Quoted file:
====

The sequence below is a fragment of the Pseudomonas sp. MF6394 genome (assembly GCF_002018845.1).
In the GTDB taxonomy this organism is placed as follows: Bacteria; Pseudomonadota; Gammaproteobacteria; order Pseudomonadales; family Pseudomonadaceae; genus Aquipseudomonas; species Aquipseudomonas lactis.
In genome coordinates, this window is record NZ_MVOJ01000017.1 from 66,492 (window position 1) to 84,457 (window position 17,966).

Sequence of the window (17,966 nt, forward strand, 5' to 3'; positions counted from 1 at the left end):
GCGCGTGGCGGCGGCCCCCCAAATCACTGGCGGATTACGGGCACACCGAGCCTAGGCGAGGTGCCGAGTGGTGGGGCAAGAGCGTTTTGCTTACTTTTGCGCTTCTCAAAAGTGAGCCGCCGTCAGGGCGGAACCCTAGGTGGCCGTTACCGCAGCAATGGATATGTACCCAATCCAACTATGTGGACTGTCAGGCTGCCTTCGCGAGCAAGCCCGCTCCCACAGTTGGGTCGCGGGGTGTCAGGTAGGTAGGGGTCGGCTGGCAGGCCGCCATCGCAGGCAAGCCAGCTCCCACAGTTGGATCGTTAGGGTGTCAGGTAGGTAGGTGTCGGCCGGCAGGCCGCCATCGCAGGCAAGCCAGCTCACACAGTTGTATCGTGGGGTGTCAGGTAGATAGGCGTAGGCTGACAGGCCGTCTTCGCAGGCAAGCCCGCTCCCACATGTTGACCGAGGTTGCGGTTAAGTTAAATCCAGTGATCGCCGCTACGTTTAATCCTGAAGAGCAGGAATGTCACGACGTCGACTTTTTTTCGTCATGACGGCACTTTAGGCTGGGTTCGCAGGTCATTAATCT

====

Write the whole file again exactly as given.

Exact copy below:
The sequence below is a fragment of the Pseudomonas sp. MF6394 genome (assembly GCF_002018845.1).
In the GTDB taxonomy this organism is placed as follows: Bacteria; Pseudomonadota; Gammaproteobacteria; order Pseudomonadales; family Pseudomonadaceae; genus Aquipseudomonas; species Aquipseudomonas lactis.
In genome coordinates, this window is record NZ_MVOJ01000017.1 from 66,492 (window position 1) to 84,457 (window position 17,966).

Sequence of the window (17,966 nt, forward strand, 5' to 3'; positions counted from 1 at the left end):
GCGCGTGGCGGCGGCCCCCCAAATCACTGGCGGATTACGGGCACACCGAGCCTAGGCGAGGTGCCGAGTGGTGGGGCAAGAGCGTTTTGCTTACTTTTGCGCTTCTCAAAAGTGAGCCGCCGTCAGGGCGGAACCCTAGGTGGCCGTTACCGCAGCAATGGATATGTACCCAATCCAACTATGTGGACTGTCAGGCTGCCTTCGCGAGCAAGCCCGCTCCCACAGTTGGGTCGCGGGGTGTCAGGTAGGTAGGGGTCGGCTGGCAGGCCGCCATCGCAGGCAAGCCAGCTCCCACAGTTGGATCGTTAGGGTGTCAGGTAGGTAGGTGTCGGCCGGCAGGCCGCCATCGCAGGCAAGCCAGCTCACACAGTTGTATCGTGGGGTGTCAGGTAGATAGGCGTAGGCTGACAGGCCGTCTTCGCAGGCAAGCCCGCTCCCACATGTTGACCGAGGTTGCGGTTAAGTTAAATCCAGTGATCGCCGCTACGTTTAATCCTGAAGAGCAGGAATGTCACGACGTCGACTTTTTTTCGTCATGACGGCACTTTAGGCTGGGTTCGCAGGTCATTAATCT